Physics of Magnetic Resonance Imaging 1
This module handbook serves to describe contents, learning outcome, methods and examination type as well as linking to current dates for courses and module examination in the respective sections.
Module version of SS 2019 (current)
There are historic module descriptions of this module. A module description is valid until replaced by a newer one.
|available module versions|
|SS 2019||WS 2018/9||SS 2018|
PH2270 is a semester module in English language at Master’s level which is offered every semester.
This Module is included in the following catalogues within the study programs in physics.
- Specific catalogue of special courses for Biophysics
- Specific catalogue of special courses for Applied and Engineering Physics
- Focus Area Imaging in M.Sc. Biomedical Engineering and Medical Physics
- Complementary catalogue of special courses for condensed matter physics
- Complementary catalogue of special courses for nuclear, particle, and astrophysics
If not stated otherwise for export to a non-physics program the student workload is given in the following table.
|Total workload||Contact hours||Credits (ECTS)|
|150 h||30 h||5 CP|
Responsible coordinator of the module PH2270 is Marion Irene Menzel.
Content, Learning Outcome and Preconditions
This course is the first part of a series of two, dealing with the physical principles of magnetic resonance imaging. The second part of this series is described accurately in the module PH2271.
The content of the first part focusses on the principles of magnetic resonance(MR) image formation. The lecture starts with addressing the question how an MR signal is generated, continues with the detection and manipulation of this signal and will finally cover the details how MR signals are processed into an image.
Specifically, we will focus on:
1. Introduction to MRI
2. MR signal generation
a. Magnetic moments
b. RF excitation
c. Signal detection
3. MR signal characteristics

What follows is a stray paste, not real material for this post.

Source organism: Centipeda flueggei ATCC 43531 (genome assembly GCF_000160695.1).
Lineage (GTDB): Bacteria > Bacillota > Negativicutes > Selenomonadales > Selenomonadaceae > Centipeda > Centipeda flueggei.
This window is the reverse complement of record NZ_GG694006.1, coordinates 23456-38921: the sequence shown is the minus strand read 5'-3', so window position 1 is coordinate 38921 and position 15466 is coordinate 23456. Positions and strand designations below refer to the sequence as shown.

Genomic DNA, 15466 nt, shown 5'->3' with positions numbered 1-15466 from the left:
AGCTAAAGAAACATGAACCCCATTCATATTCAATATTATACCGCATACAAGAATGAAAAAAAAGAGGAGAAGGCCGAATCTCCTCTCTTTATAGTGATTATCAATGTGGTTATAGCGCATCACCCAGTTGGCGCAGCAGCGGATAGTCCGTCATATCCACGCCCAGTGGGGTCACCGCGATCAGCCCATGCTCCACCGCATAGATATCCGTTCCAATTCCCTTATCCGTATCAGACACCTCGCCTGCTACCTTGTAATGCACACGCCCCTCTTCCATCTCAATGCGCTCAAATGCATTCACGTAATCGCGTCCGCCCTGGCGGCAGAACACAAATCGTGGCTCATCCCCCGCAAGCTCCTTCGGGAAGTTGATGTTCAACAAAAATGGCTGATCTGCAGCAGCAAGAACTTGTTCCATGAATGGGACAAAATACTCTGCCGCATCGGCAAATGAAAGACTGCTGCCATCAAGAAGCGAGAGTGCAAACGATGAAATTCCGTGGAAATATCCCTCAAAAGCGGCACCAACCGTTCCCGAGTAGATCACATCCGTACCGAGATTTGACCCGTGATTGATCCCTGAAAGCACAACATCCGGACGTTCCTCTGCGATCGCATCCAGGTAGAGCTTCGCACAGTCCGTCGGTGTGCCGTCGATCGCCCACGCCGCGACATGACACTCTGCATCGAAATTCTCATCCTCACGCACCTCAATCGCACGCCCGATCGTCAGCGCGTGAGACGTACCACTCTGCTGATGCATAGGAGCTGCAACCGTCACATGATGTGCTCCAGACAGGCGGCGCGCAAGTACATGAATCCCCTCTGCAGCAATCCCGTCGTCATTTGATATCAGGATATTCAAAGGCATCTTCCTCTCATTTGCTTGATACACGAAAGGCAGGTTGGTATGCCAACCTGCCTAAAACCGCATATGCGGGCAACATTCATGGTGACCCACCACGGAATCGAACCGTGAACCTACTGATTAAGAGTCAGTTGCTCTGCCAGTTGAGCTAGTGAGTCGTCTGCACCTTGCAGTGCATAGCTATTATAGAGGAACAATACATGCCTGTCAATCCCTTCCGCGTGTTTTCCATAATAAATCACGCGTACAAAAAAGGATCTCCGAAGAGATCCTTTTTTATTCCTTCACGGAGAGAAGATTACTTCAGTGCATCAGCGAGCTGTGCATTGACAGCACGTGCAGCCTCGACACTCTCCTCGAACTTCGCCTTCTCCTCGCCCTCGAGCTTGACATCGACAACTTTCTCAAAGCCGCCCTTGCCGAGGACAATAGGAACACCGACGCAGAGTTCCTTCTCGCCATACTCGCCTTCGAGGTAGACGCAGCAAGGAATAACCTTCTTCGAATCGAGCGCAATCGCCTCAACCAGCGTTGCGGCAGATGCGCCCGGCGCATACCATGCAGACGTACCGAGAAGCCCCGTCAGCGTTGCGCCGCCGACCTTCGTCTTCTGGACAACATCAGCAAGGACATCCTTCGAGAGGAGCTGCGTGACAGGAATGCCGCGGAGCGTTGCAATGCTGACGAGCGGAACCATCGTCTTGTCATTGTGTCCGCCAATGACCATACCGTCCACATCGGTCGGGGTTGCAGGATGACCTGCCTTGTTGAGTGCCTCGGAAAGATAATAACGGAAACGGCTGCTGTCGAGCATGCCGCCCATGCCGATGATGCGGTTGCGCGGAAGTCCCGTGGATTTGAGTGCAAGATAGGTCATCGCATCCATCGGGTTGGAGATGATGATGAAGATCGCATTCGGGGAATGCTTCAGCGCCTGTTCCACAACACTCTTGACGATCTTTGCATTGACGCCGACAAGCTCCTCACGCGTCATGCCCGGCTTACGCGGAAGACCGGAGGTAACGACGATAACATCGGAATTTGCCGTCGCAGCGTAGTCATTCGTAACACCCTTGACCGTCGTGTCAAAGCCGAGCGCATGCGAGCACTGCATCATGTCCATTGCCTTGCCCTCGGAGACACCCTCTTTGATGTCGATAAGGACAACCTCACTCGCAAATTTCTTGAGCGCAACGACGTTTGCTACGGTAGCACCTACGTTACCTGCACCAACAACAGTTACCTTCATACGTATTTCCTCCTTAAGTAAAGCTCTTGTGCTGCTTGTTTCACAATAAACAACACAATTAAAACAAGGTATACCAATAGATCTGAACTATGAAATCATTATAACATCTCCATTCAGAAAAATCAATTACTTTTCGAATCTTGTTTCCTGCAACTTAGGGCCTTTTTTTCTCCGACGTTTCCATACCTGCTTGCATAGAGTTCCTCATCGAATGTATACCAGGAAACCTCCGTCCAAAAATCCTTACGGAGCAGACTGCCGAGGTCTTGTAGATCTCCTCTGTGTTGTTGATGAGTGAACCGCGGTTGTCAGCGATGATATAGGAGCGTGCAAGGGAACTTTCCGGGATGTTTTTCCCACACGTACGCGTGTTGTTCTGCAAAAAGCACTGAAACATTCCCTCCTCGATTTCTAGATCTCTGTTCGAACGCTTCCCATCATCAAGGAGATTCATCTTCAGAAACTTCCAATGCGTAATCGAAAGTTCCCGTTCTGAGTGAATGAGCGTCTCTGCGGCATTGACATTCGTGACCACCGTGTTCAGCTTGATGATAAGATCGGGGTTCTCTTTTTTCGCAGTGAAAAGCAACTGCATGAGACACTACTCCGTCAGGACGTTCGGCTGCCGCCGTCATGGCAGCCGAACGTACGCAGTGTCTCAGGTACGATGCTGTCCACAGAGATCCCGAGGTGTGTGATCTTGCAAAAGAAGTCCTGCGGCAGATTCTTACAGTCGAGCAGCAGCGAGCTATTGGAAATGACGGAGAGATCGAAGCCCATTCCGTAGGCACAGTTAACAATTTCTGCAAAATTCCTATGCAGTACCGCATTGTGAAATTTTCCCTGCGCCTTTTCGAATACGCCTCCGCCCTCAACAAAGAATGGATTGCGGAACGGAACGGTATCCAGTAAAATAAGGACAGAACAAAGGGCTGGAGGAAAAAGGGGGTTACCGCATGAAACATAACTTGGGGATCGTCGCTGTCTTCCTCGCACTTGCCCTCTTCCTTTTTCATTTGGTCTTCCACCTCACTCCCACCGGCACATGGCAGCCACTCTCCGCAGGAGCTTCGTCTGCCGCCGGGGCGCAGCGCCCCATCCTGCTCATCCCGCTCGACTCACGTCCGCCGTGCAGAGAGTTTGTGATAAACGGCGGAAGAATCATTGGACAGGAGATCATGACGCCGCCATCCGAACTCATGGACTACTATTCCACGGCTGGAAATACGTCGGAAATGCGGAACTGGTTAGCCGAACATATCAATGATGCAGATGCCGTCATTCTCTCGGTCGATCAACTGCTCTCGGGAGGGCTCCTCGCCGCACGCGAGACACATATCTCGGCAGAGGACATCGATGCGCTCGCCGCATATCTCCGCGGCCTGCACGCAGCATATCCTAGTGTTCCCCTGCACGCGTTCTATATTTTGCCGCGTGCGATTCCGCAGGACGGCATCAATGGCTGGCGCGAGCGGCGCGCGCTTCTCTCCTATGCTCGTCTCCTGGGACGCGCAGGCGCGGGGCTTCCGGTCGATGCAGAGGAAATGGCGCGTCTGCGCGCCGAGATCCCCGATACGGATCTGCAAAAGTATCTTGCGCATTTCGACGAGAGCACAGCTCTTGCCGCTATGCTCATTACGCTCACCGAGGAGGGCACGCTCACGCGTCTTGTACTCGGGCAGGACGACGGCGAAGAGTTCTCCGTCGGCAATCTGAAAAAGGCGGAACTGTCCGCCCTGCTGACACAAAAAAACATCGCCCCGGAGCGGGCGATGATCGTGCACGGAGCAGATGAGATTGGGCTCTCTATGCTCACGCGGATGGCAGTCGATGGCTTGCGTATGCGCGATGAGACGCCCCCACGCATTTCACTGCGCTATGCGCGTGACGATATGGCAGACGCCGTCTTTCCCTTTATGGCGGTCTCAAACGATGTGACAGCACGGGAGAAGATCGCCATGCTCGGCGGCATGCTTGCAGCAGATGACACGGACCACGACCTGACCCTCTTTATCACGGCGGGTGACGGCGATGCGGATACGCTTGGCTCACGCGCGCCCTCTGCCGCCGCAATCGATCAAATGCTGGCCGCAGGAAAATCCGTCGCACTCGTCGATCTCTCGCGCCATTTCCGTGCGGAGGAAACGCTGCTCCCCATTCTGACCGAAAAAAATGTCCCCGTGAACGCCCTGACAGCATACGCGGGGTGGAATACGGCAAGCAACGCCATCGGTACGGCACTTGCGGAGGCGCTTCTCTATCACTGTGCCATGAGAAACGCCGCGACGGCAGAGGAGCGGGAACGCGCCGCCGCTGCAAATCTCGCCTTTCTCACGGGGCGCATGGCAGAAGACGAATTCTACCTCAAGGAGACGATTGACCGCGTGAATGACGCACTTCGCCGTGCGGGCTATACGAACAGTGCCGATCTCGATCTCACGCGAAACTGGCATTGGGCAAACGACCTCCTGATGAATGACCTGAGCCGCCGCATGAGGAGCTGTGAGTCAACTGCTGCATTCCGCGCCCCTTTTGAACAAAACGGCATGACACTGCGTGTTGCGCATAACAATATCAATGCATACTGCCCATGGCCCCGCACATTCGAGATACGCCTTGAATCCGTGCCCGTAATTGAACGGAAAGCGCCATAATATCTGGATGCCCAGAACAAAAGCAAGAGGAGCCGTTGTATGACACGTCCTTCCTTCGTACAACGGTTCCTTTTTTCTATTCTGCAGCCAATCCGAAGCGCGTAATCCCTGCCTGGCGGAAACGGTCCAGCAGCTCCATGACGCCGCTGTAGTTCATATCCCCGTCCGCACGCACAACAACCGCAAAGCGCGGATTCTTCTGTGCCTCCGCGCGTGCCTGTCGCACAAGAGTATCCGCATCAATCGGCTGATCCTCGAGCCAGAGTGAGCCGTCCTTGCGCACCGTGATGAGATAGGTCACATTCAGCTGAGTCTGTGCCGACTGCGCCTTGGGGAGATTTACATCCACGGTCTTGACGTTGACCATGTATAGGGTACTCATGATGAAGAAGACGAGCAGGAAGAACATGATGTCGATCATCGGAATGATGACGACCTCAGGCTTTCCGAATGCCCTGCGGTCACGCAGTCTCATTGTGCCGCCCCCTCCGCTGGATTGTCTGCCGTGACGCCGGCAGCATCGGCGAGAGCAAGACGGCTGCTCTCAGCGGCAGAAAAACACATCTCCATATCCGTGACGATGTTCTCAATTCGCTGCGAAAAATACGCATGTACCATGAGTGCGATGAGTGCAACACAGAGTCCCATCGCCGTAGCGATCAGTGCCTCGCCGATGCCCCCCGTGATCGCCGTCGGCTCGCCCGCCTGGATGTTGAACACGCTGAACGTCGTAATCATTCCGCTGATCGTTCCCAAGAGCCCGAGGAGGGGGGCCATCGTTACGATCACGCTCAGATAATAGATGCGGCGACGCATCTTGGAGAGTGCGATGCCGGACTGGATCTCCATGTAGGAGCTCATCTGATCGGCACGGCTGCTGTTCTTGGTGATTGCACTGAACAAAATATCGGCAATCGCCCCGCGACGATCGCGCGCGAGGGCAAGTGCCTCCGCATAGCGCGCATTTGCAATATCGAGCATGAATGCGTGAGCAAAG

a. Free induction decay
b. Spin echo
c. Gradient echo
4. Spatial encoding of MR signals
a. Slice selection
b. Frequency and phase encoding
5. Relaxation and image contrast
a. Saturation-recovery sequence
b. Inversion-recovery sequence
c. Spin-echo sequence
After successful participation in this module the student is able to
- describe the physical principles underlying the process of MR signal generation and detection.
- understand how an MR image is generated.
- explain how signal contrast in an MR image is produced.
- analyze MR pulse sequences and understand how they work.
No preconditions in addition to the requirements for the Master’s program in Physics.
Courses, Learning and Teaching Methods and Literature
Courses and Schedule
|VO||2||Physics of Magnetic Resonance Imaging 1||Ganter, C. Karampinos, D. Menzel, M. Preibisch, C.||
Wed, 09:00–11:00, PH 2271
|UE||1||Exercise to Physics of Magnetic Resonance Imaging 1||
Responsible/Coordination: Menzel, M.
|dates in groups|
Learning and Teaching Methods
Oral presentation, Quiz, Exercises, Discussions.
Physics of Magnetic Resonance Imaging I has 5 homework problem sets. Homework will be handed at the end of selected lectures. In the beginning of the next lecture, the students are able to hand in their solutions, which will not be graded. The solutions of the homework problems will be discussed in class during the first hours of the class when the homework is due.
Whiteboard, Powerpoint presentation
Text book: Principles of Magnetic Resonance Imaging: A Signal Processing Perspective by Zhi-Pei Liang and Paul C. Lauterbur.
Magnetic Resonance Imaging Physical Principles and Sequence Design 2. Ed. by: Robert W. Brown, Y.-C. Norman Cheng, E. Mark Haacke, Michael R. Thompson, Ramesh Venkatesan; available online from within TUM via: http://onlinelibrary.wiley.com.eaccess.ub.tum.de/book/10.1002/9781118633953
Description of exams and course work
There will be a written exam of 60 minutes duration. Therein the achievement of the competencies given in section learning outcome is tested exemplarily at least to the given cognition level using calculation problems and comprehension questions.
In accordance with §12 (8) APSO the exam can be done as an oral exam. In this case the time duration is 25 minutes.
For example an assignment in the exam might be:
- How is a 2D or 3D image encoded?
- How can T1 contrast be introduced in a gradient echo sequence?
- Calculate, how many protons effectively contribute to the generated effective magnetic moment in a magnetic field of 7 T.
In the exam no learning aids are permitted.
There will be a bonus (one intermediate stepping of "0,3" to the better grade) on passed module exams (4,3 is not upgraded to 4,0). The bonus is applicable to the exam period directly following the lecture period (not to the exam repetition) and subject to the condition that the student passes the mid-term of handing-in at least 3 of 5 homework set sheets.
The exam may be repeated at the end of the semester.